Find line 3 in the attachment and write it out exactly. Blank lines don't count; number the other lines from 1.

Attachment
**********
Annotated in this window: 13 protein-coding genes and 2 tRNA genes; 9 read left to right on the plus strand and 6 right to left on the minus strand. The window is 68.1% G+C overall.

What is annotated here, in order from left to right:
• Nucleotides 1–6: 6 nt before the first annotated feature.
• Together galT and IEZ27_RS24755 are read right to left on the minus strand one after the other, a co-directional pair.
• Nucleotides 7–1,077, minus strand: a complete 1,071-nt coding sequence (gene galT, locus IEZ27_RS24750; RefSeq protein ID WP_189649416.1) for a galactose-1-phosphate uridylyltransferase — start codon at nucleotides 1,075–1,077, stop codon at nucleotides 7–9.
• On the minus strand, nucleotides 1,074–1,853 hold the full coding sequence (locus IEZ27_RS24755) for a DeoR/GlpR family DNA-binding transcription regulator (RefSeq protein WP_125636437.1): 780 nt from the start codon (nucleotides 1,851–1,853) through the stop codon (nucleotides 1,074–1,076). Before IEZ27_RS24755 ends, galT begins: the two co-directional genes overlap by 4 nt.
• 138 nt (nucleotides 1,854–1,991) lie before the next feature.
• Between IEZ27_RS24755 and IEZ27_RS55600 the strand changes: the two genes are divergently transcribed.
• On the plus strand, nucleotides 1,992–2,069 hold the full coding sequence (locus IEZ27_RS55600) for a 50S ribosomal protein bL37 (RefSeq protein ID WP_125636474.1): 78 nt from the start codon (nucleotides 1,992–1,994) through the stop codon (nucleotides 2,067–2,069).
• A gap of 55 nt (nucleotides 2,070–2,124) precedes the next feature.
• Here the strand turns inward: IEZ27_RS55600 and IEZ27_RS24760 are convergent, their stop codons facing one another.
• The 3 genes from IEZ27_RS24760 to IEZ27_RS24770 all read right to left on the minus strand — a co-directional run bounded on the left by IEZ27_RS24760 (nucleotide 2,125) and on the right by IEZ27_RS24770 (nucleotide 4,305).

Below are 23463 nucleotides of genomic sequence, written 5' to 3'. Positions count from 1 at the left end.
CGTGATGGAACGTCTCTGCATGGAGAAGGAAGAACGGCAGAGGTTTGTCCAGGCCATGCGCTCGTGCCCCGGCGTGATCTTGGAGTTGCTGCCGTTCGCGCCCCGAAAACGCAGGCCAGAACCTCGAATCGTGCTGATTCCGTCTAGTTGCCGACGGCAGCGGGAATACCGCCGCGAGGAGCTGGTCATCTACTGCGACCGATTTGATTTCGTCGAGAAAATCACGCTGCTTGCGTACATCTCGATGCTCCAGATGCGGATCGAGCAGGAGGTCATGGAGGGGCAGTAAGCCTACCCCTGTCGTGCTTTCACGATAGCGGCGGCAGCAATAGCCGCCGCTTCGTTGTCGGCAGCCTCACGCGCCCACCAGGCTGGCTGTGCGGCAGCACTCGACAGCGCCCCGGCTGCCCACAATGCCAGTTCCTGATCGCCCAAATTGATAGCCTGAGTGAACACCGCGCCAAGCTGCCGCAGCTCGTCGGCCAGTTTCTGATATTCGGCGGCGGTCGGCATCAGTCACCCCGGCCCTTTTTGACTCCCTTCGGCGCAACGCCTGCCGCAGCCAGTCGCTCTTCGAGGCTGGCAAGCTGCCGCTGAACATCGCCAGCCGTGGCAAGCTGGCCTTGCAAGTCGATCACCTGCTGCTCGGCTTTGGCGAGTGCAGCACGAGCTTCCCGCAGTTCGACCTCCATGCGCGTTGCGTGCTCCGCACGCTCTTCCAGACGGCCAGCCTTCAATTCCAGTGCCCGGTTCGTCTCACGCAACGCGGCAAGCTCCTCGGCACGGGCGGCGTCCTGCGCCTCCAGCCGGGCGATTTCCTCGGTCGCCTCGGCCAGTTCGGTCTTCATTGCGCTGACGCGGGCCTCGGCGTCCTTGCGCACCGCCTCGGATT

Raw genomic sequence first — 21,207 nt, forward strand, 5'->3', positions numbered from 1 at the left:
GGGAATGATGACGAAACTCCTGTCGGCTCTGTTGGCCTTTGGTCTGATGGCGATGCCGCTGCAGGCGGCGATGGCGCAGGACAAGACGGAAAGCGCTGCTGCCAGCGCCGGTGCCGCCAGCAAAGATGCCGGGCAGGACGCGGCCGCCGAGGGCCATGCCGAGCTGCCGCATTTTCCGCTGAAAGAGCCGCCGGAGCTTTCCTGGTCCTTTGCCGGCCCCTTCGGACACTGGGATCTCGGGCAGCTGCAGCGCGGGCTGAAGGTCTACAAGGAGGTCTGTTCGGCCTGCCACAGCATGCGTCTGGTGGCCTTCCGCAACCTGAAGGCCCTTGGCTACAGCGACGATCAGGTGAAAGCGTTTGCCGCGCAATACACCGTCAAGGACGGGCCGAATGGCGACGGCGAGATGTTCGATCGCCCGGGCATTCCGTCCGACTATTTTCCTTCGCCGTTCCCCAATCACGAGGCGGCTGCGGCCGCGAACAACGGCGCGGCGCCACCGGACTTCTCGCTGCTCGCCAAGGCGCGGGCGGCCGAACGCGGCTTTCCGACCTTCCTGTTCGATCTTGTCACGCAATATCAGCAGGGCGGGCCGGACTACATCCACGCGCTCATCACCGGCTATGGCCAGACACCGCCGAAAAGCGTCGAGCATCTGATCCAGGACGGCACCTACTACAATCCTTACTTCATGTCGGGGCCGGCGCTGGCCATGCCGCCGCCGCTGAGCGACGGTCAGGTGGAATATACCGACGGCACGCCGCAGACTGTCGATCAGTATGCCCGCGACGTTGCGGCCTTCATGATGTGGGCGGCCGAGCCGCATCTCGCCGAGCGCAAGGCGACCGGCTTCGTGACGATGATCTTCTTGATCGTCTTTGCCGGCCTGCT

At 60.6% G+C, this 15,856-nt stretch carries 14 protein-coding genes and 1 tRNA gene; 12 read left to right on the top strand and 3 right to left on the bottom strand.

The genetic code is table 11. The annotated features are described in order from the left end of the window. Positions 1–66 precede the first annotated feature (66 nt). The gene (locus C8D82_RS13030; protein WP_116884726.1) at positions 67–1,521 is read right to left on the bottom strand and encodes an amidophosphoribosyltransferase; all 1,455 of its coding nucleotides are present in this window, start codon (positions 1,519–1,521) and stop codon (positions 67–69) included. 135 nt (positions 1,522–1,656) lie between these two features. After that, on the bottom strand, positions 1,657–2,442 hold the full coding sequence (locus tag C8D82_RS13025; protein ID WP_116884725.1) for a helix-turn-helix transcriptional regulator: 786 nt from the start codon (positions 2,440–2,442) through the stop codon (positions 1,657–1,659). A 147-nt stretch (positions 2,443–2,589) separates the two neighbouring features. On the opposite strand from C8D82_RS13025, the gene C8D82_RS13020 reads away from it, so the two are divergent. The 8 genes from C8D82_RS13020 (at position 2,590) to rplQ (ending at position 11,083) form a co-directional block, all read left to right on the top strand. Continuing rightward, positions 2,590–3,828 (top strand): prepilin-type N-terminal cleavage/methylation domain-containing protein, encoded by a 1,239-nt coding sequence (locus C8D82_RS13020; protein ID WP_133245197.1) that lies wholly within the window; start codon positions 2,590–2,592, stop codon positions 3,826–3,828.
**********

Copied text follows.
• Nucleotides 1–6: 6 nt before the first annotated feature.